Block Design -> sources -> Design Sources -> right click on kv260_ispMipiRx_vcu_DP_wrapper and select “Remove File from Project”:


in pop-up select “Ignore and continue with invalid top module”

Block Design -> sources -> Design Sources -> right click on kv260_ispMipiRx_vcu_DP and select “Generate HDL wrapper”:


In the pop-up, select “Let Vivado manage wrapper and auto-update” and press OK.

double click the kv260_ispMipiRx_vcu_DP_wrapper file and you should see raspi_enable as one of the outputs in the wrapper.

Generate output products

Block Design -> sources -> Design Sources -> right click on kv260_ispMipiRx_vcu_DP_i and select “Reset Output Products”. Then

Block Design -> sources -> Design Sources -> right click on kv260_ispMipiRx_vcu_DP_i and select “Generate Output Products”, and choose “out of context per IP” and click Generate:


Generate bitstream

Now we are ready to generate bitstream. To generate bitstream, click on Program and Debug -> Generate Bitstream. This process will take some time.

After .bit file has been generated, we need to convert it to .bit.bin file, a format that xmutil is expecting:

cd $kv260-vitis/platforms/vivado/kv260_ispMipiRx_vcu_DP/project/kv260_ispMipiRx_vcu_DP.runs/impl_1/
echo 'all:{kv260_ispMipiRx_vcu_DP_wrapper.bit}'>bootgen.bif
bootgen -w -arch zynqmp -process_bitstream bin -image bootgen.bif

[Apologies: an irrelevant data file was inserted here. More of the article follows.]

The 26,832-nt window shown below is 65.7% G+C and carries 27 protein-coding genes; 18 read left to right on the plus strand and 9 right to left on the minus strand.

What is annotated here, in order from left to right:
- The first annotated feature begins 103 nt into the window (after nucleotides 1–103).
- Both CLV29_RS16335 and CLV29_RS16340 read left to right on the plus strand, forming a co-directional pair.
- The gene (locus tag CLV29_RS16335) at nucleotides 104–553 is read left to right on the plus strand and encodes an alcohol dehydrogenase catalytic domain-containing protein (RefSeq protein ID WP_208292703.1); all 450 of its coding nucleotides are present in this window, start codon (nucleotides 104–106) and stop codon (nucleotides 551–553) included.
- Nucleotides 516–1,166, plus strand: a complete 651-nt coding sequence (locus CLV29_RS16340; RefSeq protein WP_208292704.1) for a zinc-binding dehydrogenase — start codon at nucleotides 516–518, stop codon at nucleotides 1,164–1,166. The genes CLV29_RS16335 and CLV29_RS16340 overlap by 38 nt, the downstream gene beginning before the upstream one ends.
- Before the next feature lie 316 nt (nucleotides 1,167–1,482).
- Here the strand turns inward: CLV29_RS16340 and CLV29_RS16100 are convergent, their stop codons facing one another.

mv kv260_ispMipiRx_vcu_DP_wrapper.bit.bin kv260-smartcam-raspi.bit.bin

Creating dtsi file

We will base our .dtsi file from the smartcam .dtsi file. We will need to remove the isp and audio devices, as well as ap1302 on i2c port 0.

In their stead, we will need to add the imx devices and their associated support functions. The resulting dtsi file can be found in kv260-smartcam-raspi.dtsi. There are a few things to correlate to the PL design:

Base Address

Each device in the dtsi needs to have the correct address corresponding to what we had set in “Address Map” section. The provided .dtsi corresponds to the screenshot - make necessary changes if your address map is different.

  • imx_isp0 in dtsi correspond to ISPPipeline_accel_0

  • imx_csiss_1 in dtsi corresponds to mipi_csi2_rx_subsyst_0

  • imx_scalar_1 in dtsi corresponds to v_proc_ss_0

  • imx_fb_wr_csi corresponds to v_frmbuf_wr_0